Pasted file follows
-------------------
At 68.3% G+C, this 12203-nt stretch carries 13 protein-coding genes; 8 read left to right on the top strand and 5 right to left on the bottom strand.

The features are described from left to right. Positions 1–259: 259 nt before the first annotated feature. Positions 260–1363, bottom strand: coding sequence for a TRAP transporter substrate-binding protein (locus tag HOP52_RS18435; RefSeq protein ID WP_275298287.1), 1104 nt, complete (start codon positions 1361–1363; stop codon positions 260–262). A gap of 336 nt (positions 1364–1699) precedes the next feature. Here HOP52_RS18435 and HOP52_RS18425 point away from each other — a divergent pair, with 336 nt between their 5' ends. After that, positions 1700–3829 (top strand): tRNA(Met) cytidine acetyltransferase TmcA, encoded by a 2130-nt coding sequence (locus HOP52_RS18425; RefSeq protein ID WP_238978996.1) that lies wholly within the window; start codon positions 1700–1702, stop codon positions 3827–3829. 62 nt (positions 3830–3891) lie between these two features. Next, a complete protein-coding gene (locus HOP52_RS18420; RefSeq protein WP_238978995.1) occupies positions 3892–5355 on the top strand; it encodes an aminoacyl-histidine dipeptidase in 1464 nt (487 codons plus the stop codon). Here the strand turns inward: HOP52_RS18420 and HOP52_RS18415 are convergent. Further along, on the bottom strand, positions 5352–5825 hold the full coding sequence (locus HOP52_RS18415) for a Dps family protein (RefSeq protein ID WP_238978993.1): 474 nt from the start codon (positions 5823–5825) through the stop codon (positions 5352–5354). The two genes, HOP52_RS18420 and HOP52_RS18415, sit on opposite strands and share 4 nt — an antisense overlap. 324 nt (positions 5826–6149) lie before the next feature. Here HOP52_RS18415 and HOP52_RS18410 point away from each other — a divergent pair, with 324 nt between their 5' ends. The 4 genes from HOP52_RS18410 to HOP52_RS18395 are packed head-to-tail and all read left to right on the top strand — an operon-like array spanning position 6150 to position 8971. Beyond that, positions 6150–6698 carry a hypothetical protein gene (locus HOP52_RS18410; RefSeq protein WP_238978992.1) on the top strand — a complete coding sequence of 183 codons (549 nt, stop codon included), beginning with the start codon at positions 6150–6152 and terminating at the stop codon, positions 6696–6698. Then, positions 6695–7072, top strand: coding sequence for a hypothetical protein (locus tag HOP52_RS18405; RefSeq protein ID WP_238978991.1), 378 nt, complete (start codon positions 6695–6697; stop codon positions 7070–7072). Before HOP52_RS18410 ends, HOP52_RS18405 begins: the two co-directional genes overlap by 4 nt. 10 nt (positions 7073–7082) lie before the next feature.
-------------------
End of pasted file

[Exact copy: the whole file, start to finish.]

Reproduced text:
At 68.3% G+C, this 12203-nt stretch carries 13 protein-coding genes; 8 read left to right on the top strand and 5 right to left on the bottom strand.

The features are described from left to right. Positions 1–259: 259 nt before the first annotated feature. Positions 260–1363, bottom strand: coding sequence for a TRAP transporter substrate-binding protein (locus tag HOP52_RS18435; RefSeq protein ID WP_275298287.1), 1104 nt, complete (start codon positions 1361–1363; stop codon positions 260–262). A gap of 336 nt (positions 1364–1699) precedes the next feature. Here HOP52_RS18435 and HOP52_RS18425 point away from each other — a divergent pair, with 336 nt between their 5' ends. After that, positions 1700–3829 (top strand): tRNA(Met) cytidine acetyltransferase TmcA, encoded by a 2130-nt coding sequence (locus HOP52_RS18425; RefSeq protein ID WP_238978996.1) that lies wholly within the window; start codon positions 1700–1702, stop codon positions 3827–3829. 62 nt (positions 3830–3891) lie between these two features. Next, a complete protein-coding gene (locus HOP52_RS18420; RefSeq protein WP_238978995.1) occupies positions 3892–5355 on the top strand; it encodes an aminoacyl-histidine dipeptidase in 1464 nt (487 codons plus the stop codon). Here the strand turns inward: HOP52_RS18420 and HOP52_RS18415 are convergent. Further along, on the bottom strand, positions 5352–5825 hold the full coding sequence (locus HOP52_RS18415) for a Dps family protein (RefSeq protein ID WP_238978993.1): 474 nt from the start codon (positions 5823–5825) through the stop codon (positions 5352–5354). The two genes, HOP52_RS18420 and HOP52_RS18415, sit on opposite strands and share 4 nt — an antisense overlap. 324 nt (positions 5826–6149) lie before the next feature. Here HOP52_RS18415 and HOP52_RS18410 point away from each other — a divergent pair, with 324 nt between their 5' ends. The 4 genes from HOP52_RS18410 to HOP52_RS18395 are packed head-to-tail and all read left to right on the top strand — an operon-like array spanning position 6150 to position 8971. Beyond that, positions 6150–6698 carry a hypothetical protein gene (locus HOP52_RS18410; RefSeq protein WP_238978992.1) on the top strand — a complete coding sequence of 183 codons (549 nt, stop codon included), beginning with the start codon at positions 6150–6152 and terminating at the stop codon, positions 6696–6698. Then, positions 6695–7072, top strand: coding sequence for a hypothetical protein (locus tag HOP52_RS18405; RefSeq protein ID WP_238978991.1), 378 nt, complete (start codon positions 6695–6697; stop codon positions 7070–7072). Before HOP52_RS18410 ends, HOP52_RS18405 begins: the two co-directional genes overlap by 4 nt. 10 nt (positions 7073–7082) lie before the next feature.